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Dreamcast Evolution 2: Far Off Promise Developer: ESP/Sting | Publisher: Ubi Soft
Rating: B+Bahn
Type: RPG Skill Level: Novice
Players: 1 Available: Now

Last year ESP/Sting gave Dreamcast players a taste of their first RPG offering, Evolution. While the conventional 3D graphic engine, anime-esque themes, and a mild approach to the RPG genre...the experience left many eager adventurous gamers wanting MORE. More in the sense of exploration, challenges, and most importantly - game duration (no one enjoys playing through a game and beating it within a mere day or so).

Despite these minor shortcomings, as expressed in my impressions review last year, I found an adequate level of appeal with Evolution. Thus I was looking forward to examining first-hand how ESP/Sting would improve in their second RPG endeavor. Evolution 2: Far Off Promise executes in similar fashion as the original, boasting an improved 3D turn-based battle system, added camera modes (first-person, and isometric angles respectively), and animated cut scenes which contains the original Japanese voiceovers (oddly a feature which mimized the intergrity from the first Evolution title).

The story picks up a half a year after the riot with the Eighth Empire. The Society field office in Pannam Town have received a message from the Society museum located in Museville; requesting for the aid of Pannam's finest adventurer - Mag Launcher. The game unfolds with young Mag Launcher and his friends Gre, Chain Gun and Linear embarking a train to Museville. Uncertain as to the true intentions the request, Mag will encounter a fate where he must choose between his dream of being the world's greatest adventurer or saving Linear from a mysterious lifeforce known as Yurka.

Immediately, during the first half hour of gameplay, I discovered that the sequel carries a more dramatic tone, with a casual degree of humour sprinkled about. The added voiceovers truly gives the characters an added degree of personality. Once again, the exploration factor will seem limited to players as the townspeople only serve to add novelty to the story which unfolds, most providing hints as to power up Mag's Cyframe or to acquire experience points. Overall, the dungeons are a mixed bag of fixed and randomization.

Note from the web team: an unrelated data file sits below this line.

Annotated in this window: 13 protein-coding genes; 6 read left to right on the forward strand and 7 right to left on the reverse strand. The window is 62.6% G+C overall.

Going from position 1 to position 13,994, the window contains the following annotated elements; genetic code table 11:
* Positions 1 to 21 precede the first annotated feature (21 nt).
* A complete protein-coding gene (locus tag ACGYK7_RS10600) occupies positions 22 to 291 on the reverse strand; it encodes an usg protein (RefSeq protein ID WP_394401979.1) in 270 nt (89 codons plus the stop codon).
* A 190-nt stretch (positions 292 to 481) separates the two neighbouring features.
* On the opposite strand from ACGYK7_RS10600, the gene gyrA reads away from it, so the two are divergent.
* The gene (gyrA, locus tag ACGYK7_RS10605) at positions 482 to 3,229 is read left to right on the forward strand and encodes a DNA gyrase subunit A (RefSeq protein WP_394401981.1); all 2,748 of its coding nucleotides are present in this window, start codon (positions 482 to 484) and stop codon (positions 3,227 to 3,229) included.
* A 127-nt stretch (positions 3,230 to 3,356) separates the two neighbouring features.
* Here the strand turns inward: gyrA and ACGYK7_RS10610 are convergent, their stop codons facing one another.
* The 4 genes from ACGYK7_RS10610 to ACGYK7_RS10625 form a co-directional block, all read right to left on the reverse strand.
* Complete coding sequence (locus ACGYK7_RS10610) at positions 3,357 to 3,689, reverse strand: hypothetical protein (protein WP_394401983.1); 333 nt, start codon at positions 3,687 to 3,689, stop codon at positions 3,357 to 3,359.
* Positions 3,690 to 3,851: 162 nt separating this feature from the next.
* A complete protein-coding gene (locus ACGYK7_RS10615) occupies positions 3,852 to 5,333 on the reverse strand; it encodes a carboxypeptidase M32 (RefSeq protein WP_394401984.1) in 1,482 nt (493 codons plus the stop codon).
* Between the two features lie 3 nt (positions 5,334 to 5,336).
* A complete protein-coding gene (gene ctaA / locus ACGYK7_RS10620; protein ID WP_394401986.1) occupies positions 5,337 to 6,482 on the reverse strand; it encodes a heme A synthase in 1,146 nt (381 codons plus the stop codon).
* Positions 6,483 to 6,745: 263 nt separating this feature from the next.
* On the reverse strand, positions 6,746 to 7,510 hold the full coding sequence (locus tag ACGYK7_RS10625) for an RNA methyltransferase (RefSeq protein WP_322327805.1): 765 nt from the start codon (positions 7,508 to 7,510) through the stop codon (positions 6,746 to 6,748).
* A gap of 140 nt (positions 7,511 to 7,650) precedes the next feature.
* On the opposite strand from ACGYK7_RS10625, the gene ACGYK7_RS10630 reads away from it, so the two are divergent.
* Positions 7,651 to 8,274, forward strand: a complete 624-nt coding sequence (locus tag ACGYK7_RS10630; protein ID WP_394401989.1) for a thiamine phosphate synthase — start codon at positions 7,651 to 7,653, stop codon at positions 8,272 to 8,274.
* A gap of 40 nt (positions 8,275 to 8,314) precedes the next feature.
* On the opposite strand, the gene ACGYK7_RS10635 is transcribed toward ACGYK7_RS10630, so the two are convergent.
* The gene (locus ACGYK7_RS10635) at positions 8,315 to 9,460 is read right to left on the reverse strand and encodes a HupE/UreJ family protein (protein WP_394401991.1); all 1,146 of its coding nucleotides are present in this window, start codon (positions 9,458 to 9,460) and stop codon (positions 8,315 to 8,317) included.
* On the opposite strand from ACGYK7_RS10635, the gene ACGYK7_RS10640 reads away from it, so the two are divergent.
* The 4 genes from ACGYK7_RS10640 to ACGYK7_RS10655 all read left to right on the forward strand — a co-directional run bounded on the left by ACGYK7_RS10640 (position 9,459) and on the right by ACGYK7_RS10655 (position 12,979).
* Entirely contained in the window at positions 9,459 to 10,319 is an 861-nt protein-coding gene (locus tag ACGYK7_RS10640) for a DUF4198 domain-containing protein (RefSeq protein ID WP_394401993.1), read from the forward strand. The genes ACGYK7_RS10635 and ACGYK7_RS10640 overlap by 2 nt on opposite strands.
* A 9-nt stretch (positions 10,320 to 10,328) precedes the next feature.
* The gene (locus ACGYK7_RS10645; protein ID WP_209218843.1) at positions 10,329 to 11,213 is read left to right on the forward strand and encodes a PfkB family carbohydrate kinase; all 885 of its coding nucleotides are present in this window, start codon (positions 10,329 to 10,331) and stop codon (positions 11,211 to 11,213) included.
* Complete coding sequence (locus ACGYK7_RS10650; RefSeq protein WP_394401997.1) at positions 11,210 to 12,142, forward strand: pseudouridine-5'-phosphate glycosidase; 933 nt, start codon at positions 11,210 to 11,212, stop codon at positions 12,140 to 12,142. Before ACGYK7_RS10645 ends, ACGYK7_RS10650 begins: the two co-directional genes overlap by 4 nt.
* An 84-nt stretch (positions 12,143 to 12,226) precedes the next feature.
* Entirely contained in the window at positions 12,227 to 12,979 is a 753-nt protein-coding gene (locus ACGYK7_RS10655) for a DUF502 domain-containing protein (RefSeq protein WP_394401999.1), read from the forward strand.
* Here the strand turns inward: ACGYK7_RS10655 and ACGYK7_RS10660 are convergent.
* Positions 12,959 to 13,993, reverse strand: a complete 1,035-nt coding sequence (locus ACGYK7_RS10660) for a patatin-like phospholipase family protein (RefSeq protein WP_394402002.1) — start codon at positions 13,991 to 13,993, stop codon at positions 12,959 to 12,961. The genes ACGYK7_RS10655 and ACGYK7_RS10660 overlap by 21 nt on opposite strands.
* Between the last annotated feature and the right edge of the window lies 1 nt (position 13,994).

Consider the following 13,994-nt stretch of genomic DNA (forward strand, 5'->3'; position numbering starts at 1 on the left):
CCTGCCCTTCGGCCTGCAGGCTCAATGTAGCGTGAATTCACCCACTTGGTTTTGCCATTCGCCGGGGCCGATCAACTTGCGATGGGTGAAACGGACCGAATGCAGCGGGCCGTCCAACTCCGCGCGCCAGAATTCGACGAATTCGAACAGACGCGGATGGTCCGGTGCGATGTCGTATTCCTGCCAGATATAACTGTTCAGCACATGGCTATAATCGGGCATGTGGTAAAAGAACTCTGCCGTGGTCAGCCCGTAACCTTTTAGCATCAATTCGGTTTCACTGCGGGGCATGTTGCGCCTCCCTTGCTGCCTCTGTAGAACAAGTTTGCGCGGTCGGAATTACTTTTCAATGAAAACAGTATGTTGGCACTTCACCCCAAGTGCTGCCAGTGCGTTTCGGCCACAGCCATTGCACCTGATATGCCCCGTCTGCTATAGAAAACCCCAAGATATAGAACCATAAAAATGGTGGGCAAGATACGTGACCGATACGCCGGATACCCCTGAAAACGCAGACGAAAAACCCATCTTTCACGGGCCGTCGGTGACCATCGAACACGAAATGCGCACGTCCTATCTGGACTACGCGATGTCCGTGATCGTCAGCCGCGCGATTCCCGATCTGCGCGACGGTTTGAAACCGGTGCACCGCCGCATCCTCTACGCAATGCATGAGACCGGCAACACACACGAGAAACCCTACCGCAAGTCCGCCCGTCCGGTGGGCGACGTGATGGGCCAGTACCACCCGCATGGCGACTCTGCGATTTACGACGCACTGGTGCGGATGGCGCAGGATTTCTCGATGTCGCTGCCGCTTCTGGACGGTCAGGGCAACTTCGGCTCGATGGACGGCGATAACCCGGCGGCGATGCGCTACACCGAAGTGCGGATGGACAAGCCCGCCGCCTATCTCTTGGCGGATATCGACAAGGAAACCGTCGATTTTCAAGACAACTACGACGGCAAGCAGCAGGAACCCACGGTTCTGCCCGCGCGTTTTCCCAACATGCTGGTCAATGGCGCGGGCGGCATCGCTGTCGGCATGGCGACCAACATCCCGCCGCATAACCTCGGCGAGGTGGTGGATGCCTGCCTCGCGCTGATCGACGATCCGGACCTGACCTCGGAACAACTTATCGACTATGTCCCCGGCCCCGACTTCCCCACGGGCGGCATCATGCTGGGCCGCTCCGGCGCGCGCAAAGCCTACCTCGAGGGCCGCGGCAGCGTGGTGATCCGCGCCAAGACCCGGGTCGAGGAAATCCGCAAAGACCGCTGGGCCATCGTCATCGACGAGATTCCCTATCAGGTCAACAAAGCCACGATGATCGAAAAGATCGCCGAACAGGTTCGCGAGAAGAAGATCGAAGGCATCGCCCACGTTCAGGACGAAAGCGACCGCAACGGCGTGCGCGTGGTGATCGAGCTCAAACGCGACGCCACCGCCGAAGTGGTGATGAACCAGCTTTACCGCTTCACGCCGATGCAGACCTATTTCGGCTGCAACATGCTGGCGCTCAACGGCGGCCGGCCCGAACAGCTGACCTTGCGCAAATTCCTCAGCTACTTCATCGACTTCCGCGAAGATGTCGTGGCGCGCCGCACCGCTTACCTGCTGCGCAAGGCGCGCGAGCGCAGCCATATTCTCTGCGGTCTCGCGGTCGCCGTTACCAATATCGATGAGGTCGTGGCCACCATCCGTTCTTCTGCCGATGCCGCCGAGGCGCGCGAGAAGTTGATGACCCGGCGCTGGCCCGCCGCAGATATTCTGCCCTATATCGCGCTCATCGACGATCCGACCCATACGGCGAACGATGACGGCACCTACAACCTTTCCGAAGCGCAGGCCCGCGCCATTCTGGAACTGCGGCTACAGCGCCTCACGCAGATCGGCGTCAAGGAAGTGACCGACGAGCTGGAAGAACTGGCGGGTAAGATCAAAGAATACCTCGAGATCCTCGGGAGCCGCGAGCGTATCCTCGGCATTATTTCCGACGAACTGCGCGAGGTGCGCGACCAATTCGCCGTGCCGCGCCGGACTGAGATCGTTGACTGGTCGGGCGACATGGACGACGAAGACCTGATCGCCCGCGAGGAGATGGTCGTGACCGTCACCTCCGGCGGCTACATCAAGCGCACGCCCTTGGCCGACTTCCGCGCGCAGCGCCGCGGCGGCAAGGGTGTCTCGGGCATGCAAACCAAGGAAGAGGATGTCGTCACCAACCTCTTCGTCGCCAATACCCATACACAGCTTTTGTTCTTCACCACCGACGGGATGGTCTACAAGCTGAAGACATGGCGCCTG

A new addition featured within the dungeons you encounter allows characters equipped with Cyframes to perform special functions. For example, Mag can destory poles, boxes and walls to reveal hidden rooms, Pepper can attract the attention of enemies by shooting empty blanks, and Chain possesses the ability to increase movement speed throughout the dungeon. Monsters also have a slightly higher degree of AI, responding to sound and will even pursue you if you're in their direct field of vision. Another feature added, known as the Linear Watch which makes use of your VMU allows players to view Linear's actions as time passes. Each press of the A button will cause her to react. I am uncertain though if this has any direct effect on how the game is played, specifically if new abilities or weapons can be acquired.

While Evolution 2 makes some substantial improvements, most players will still conclude the entire experience is too short. Though reflecting on the theme of the entire saga, it would seem justified that the series would be of such length. Players who are craving another RPG until the anticipated Grandia 2 may find an exceptional level of entertainment as the contains a significant degree of drama and depth and the characters are easily likeable and memorable.

· · · Bahn

Rating: B+Bahn
Graphics: 8 Sound: 7
Gameplay: 7 Replay: 6
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